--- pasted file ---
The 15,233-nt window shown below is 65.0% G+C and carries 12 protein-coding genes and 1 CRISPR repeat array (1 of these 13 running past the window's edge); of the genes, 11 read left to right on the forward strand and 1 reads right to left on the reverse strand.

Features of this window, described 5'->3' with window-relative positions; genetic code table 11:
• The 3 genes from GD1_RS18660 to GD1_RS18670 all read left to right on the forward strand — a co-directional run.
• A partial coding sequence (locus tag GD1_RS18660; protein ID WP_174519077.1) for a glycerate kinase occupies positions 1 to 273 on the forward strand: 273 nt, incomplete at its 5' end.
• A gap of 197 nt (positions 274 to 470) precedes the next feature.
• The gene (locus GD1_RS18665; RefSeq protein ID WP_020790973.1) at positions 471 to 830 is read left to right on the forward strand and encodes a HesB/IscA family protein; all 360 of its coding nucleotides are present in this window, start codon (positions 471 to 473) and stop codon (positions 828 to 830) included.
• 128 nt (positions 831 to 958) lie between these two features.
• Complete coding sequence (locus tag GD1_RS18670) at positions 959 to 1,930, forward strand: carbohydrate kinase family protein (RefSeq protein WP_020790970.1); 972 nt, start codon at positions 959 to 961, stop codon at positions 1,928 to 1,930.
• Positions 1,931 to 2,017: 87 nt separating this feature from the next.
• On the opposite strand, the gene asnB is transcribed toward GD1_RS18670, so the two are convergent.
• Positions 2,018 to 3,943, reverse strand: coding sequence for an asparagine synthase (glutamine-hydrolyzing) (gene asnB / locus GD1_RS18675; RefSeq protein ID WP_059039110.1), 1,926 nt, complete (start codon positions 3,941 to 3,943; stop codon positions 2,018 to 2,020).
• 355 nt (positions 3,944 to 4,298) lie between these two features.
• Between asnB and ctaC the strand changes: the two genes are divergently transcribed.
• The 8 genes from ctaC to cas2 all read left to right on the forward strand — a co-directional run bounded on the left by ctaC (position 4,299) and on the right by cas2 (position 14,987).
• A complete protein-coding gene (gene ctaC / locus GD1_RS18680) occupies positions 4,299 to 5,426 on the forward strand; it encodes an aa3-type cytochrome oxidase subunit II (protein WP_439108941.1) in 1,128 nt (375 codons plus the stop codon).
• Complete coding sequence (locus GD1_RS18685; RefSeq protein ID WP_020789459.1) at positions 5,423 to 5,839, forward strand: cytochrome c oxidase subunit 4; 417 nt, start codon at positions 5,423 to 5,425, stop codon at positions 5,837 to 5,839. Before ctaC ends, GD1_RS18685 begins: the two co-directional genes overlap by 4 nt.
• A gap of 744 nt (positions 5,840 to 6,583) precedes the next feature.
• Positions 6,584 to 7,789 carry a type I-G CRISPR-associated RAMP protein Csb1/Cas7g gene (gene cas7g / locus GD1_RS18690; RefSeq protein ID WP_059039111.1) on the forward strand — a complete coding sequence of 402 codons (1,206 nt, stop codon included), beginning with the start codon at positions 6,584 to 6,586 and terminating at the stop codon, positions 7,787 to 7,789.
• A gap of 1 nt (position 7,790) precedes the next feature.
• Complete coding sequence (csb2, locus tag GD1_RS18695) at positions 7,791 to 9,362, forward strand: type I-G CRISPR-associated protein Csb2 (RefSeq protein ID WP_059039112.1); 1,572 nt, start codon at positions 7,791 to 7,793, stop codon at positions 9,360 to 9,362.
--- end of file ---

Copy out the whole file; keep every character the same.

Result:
The 15,233-nt window shown below is 65.0% G+C and carries 12 protein-coding genes and 1 CRISPR repeat array (1 of these 13 running past the window's edge); of the genes, 11 read left to right on the forward strand and 1 reads right to left on the reverse strand.

Features of this window, described 5'->3' with window-relative positions; genetic code table 11:
• The 3 genes from GD1_RS18660 to GD1_RS18670 all read left to right on the forward strand — a co-directional run.
• A partial coding sequence (locus tag GD1_RS18660; protein ID WP_174519077.1) for a glycerate kinase occupies positions 1 to 273 on the forward strand: 273 nt, incomplete at its 5' end.
• A gap of 197 nt (positions 274 to 470) precedes the next feature.
• The gene (locus GD1_RS18665; RefSeq protein ID WP_020790973.1) at positions 471 to 830 is read left to right on the forward strand and encodes a HesB/IscA family protein; all 360 of its coding nucleotides are present in this window, start codon (positions 471 to 473) and stop codon (positions 828 to 830) included.
• 128 nt (positions 831 to 958) lie between these two features.
• Complete coding sequence (locus tag GD1_RS18670) at positions 959 to 1,930, forward strand: carbohydrate kinase family protein (RefSeq protein WP_020790970.1); 972 nt, start codon at positions 959 to 961, stop codon at positions 1,928 to 1,930.
• Positions 1,931 to 2,017: 87 nt separating this feature from the next.
• On the opposite strand, the gene asnB is transcribed toward GD1_RS18670, so the two are convergent.
• Positions 2,018 to 3,943, reverse strand: coding sequence for an asparagine synthase (glutamine-hydrolyzing) (gene asnB / locus GD1_RS18675; RefSeq protein ID WP_059039110.1), 1,926 nt, complete (start codon positions 3,941 to 3,943; stop codon positions 2,018 to 2,020).
• 355 nt (positions 3,944 to 4,298) lie between these two features.
• Between asnB and ctaC the strand changes: the two genes are divergently transcribed.
• The 8 genes from ctaC to cas2 all read left to right on the forward strand — a co-directional run bounded on the left by ctaC (position 4,299) and on the right by cas2 (position 14,987).
• A complete protein-coding gene (gene ctaC / locus GD1_RS18680) occupies positions 4,299 to 5,426 on the forward strand; it encodes an aa3-type cytochrome oxidase subunit II (protein WP_439108941.1) in 1,128 nt (375 codons plus the stop codon).
• Complete coding sequence (locus GD1_RS18685; RefSeq protein ID WP_020789459.1) at positions 5,423 to 5,839, forward strand: cytochrome c oxidase subunit 4; 417 nt, start codon at positions 5,423 to 5,425, stop codon at positions 5,837 to 5,839. Before ctaC ends, GD1_RS18685 begins: the two co-directional genes overlap by 4 nt.
• A gap of 744 nt (positions 5,840 to 6,583) precedes the next feature.
• Positions 6,584 to 7,789 carry a type I-G CRISPR-associated RAMP protein Csb1/Cas7g gene (gene cas7g / locus GD1_RS18690; RefSeq protein ID WP_059039111.1) on the forward strand — a complete coding sequence of 402 codons (1,206 nt, stop codon included), beginning with the start codon at positions 6,584 to 6,586 and terminating at the stop codon, positions 7,787 to 7,789.
• A gap of 1 nt (position 7,790) precedes the next feature.
• Complete coding sequence (csb2, locus tag GD1_RS18695) at positions 7,791 to 9,362, forward strand: type I-G CRISPR-associated protein Csb2 (RefSeq protein ID WP_059039112.1); 1,572 nt, start codon at positions 7,791 to 7,793, stop codon at positions 9,360 to 9,362.